You're right that there are several "doubles" in the film: double Blofelds, double cats, the comedic double of Wint and Kidd, double O Seven...

I think the doubles are supposed to reflect the multiple loyalties and connections that abound in the world of espionage. They also relate to the title of the film as, like the other cases of doubles present, diamonds are themselves multi-faceted. Is this link intentional or not?

DAF is one of Barry's finest scores, alongside YOLT and OHMSS. I particularly enjoy the rich variety of source music on offer when Bond is in Vegas, with Bond Smells A Rat, 007 And Counting, Q's Trick and Airport Source up there with the best of Barry for me. On the other hand though the fight scene motif sprinkled throughout is played a bit too often but that's a minor musical flaw.

Any other thoughts on the DAF ideas/music/plot/production/etc?
,

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Re: A Rare Jewel: An Essay on Diamonds Are Forever

To avoid re-inventing the wheel, have a look at https://www.ajb007.co.uk/topic/52688/aj … e-forever/ for more of my thoughts on the music. There's plenty more I've had to say on that here, but that's the most recent.

And if you dig through https://www.ajb007.co.uk/topic/44307/su … nd-themes/ you'll find more on the theme of doubles/pairs in DAF,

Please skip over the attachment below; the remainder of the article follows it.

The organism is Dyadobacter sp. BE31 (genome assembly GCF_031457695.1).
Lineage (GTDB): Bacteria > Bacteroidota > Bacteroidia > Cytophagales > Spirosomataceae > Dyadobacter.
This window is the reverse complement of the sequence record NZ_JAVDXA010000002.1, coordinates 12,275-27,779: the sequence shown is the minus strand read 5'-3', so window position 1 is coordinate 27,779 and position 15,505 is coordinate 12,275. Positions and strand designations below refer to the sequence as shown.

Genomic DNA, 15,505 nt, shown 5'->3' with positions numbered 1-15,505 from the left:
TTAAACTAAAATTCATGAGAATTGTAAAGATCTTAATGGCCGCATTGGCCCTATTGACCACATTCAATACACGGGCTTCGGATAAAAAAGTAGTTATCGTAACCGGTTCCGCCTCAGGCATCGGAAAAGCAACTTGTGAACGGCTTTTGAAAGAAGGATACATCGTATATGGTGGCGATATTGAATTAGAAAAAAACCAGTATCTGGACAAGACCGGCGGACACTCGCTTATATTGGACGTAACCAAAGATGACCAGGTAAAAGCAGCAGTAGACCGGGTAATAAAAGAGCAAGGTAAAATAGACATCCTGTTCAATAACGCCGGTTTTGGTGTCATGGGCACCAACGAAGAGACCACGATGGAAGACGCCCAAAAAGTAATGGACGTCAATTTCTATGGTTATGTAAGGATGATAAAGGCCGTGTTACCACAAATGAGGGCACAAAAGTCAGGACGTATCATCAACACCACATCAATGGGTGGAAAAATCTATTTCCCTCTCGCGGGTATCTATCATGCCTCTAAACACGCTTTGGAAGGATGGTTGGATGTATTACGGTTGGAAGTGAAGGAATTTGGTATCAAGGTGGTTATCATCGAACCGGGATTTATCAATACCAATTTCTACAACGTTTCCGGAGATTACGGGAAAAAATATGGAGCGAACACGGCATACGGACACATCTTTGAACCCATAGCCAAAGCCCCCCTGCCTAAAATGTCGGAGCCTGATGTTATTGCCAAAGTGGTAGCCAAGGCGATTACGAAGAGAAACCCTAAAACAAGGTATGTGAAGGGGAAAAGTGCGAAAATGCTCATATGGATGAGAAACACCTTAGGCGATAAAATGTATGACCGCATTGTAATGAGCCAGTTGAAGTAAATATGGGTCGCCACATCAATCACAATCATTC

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Re: A Rare Jewel: An Essay on Diamonds Are Forever

Its an interesting idea the doubles.

"(my personal area of fascination, just as Higgins' is his unrequited love for Timothy Dalton)" ajb007/lol

Over on the LTK thread I started I'm still trying to bring Higgins round on the merits of Dalton. One day...
Sorry for getting your moniker confused on that thread, by the way. A case of quick typing.

Anyone else have any thoughts on the essay/the plot/the political context? As I point out, a chilling coincidence regarding Whyte and the Nixon parallels- especially since Howard Hughes was himself intimately involved in the Watergate scandal in 1974...

As Magda in OP might say...roll up, roll up!
More thoughts always welcome!

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Re: A Rare Jewel: An Essay on Diamonds Are Forever

SpectreOfDefeat wrote:

I think the doubles are supposed to reflect the multiple loyalties and connections that abound in the world of espionage. They also relate to the title of the film as, like the other cases of doubles present, diamonds are themselves multi-faceted. Is this link intentional or not?

I'd say it emerged gradually while the script was being written (the roots of the idea are in the book) and once someone (Mankiewicz?) realized it was there, it was decided to push it a little more.

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Re: A Rare Jewel: An Essay on Diamonds Are Forever

Speaking of the original book, its worth mentioning that the gaudy/tacky/seedy tone of DAF, sneering cynically at the US setting, is actually rather reminiscent of the novels what with Fleming's personal dislike of visiting the nation. Despite this he was still gracious enough to help set up the design of the CIA in 1941...

Even on a superficial level the doubles theme recurs, with the film's logo consisting of multiple fading 'Forevers'.

Talking of the script, I do like a fair amount of ManKiewicz's witty dialogue a la:
Gangster: "I gotta brother."
Bond: "Small world."

Anyone else want to join in with critiquing the essay arguments/plot/etc?

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Re: A Rare Jewel: An Essay on Diamonds Are Forever

And for God's sake, come up with something original.

https://i.postimg.cc/SYKkjdsb/unnamed.jpg